The Hammersmith Palace, Temple or Theatre of Varieties in King Street, was another example of a Music Hall evolving from a public house.
According to ‘The Stage’ weekly newspaper, in 1884 Acton Phillips purchased the Town Hall Tavern, the Theatre of Varieties, which stood behind it, and also some of the adjacent land, which then evolved into the Palace of Varieties.
It became a stronghold of variety and most of the top Music Hall stars appeared there. When she was pretty much unknown, Marie Lloyd made an appearance and Acton Phillips is said to have written in his personal copy of the programme, that she was: ‚Äúvery good – cheap‚Äù.
He and his son retained the theatre until 1897. In 1902, Acton Phillips was elected as the second Mayor of Hammersmith.
The Italian marathon runner Dorando Pietri, appeared there nightly the week after he was presented with a special gold cup by Queen Alexandra. This followed his disqualification at the 1908 Olympics when Pietri had to be assisted by sympathetic spectators after he had been the first to enter the White City Stadium.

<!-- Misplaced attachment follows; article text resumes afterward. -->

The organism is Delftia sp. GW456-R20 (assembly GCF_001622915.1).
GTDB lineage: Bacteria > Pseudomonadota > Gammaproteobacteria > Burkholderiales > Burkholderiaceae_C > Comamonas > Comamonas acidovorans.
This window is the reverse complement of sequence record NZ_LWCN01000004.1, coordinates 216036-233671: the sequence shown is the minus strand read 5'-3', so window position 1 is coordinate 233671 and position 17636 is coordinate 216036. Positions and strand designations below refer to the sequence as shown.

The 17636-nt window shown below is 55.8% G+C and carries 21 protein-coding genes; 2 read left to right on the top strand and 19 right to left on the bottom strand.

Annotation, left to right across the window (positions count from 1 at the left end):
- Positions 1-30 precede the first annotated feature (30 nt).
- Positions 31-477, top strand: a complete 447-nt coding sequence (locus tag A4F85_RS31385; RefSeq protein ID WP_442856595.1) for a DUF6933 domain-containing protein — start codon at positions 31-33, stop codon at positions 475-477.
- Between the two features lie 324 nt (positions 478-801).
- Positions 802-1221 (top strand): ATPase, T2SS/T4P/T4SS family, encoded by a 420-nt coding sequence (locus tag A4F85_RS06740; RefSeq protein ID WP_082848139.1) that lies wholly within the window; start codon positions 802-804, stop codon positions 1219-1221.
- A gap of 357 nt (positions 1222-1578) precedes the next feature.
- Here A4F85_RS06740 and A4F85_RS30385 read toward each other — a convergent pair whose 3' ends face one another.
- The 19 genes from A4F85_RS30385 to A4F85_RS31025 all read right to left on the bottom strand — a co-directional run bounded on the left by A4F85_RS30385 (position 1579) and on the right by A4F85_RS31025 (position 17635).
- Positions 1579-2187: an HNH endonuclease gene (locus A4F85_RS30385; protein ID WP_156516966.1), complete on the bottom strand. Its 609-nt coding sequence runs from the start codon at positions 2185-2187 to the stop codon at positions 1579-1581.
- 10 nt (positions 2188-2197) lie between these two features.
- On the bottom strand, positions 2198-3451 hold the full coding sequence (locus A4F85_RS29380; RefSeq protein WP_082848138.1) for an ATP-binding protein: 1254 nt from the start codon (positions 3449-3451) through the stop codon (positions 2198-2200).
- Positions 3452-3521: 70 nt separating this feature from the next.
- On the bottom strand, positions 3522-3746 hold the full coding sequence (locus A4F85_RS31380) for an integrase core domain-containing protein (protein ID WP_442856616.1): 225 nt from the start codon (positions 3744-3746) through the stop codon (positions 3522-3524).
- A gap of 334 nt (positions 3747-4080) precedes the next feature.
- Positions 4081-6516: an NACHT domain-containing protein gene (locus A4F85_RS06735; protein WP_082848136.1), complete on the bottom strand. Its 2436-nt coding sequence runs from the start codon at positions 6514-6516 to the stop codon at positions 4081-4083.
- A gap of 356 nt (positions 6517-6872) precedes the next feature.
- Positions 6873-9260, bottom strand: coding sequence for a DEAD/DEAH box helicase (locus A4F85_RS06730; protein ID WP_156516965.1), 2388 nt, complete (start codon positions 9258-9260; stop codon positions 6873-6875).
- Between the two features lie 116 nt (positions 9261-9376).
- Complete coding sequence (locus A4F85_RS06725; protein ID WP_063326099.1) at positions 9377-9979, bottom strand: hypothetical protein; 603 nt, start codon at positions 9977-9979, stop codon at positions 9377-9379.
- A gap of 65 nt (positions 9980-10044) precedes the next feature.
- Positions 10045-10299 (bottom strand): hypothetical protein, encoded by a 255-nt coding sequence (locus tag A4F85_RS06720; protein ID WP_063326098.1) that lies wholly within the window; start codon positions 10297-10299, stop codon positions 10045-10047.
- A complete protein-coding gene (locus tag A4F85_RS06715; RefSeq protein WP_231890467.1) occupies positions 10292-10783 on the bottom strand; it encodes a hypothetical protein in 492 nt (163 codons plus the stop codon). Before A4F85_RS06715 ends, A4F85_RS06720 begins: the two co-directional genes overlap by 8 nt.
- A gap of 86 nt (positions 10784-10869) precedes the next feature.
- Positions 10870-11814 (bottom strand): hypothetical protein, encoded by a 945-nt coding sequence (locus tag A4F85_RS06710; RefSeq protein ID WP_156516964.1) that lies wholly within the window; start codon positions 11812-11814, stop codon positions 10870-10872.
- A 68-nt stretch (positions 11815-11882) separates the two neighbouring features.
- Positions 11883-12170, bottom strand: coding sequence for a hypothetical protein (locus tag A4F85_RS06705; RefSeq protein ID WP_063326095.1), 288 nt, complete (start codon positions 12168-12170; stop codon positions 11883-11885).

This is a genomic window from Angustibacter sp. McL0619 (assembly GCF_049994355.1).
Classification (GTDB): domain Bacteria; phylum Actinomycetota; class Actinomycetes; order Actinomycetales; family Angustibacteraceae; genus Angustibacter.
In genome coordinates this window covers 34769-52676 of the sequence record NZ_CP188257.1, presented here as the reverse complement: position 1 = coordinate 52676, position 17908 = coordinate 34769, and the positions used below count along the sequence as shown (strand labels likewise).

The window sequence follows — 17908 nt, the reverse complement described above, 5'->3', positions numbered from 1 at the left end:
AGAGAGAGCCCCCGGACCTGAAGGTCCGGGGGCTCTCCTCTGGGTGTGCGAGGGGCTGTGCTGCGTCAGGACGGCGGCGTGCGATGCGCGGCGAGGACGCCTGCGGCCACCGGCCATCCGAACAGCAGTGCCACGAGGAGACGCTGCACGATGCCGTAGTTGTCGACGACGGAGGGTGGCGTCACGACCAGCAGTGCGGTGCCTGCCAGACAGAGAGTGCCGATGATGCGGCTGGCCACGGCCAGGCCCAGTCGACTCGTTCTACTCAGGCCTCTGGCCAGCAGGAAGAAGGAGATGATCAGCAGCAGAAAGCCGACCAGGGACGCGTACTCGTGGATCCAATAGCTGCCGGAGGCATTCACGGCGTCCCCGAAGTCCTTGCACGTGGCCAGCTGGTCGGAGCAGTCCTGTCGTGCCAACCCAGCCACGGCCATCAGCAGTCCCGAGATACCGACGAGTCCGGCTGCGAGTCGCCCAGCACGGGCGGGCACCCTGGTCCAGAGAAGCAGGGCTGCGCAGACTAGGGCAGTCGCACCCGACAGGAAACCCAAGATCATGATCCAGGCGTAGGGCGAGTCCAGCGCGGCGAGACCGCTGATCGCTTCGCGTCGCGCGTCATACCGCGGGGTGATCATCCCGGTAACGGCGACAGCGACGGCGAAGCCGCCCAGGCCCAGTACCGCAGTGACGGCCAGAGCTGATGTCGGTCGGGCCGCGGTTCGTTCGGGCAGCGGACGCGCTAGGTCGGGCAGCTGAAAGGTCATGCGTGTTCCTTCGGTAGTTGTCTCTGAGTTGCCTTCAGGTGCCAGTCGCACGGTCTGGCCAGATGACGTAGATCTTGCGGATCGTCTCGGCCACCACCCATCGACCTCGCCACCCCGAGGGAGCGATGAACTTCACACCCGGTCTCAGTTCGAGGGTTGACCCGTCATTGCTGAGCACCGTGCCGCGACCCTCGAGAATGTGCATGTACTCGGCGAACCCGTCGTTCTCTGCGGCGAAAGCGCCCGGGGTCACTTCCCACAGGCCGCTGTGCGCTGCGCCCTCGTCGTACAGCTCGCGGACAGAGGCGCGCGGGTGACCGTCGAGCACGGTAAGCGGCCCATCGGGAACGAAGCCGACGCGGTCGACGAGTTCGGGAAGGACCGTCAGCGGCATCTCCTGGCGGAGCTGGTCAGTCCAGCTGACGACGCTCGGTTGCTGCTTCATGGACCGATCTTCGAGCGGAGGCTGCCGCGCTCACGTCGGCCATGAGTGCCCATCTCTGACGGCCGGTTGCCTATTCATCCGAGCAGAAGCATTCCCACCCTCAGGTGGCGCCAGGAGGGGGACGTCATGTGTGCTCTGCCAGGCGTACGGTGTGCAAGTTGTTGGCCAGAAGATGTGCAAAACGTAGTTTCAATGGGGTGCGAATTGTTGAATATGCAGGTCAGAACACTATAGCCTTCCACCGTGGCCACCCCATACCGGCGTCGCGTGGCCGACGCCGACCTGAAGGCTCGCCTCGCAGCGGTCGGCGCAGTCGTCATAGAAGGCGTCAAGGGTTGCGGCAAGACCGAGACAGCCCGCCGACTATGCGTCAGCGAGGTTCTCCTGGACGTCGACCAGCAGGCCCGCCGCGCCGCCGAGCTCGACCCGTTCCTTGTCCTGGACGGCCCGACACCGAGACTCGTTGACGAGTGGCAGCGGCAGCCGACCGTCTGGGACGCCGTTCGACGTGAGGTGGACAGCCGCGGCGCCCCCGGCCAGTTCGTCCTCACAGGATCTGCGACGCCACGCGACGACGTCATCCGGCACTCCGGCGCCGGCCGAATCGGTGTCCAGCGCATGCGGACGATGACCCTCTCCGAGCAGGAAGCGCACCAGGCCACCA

With the decline of the Music Hall, mystery plays, reviews and melodramas were staged. In August 1927, ‘Fun Strokes’ presented the public stage version of television.
Then in the 1930’s, the theatre often featured a mixture of variety turns and films, but it was forced to close in September 1940.
It suffered damage during the War and in 1947, Froy’s of King Street, acquired the theatre for extensions to their premises. The building was then demolished in 1950 and covering the site now is the Kings Mall Shopping Centre.
(My thanks to Brian Russell for his assistance and for supplying both items of memorabilia)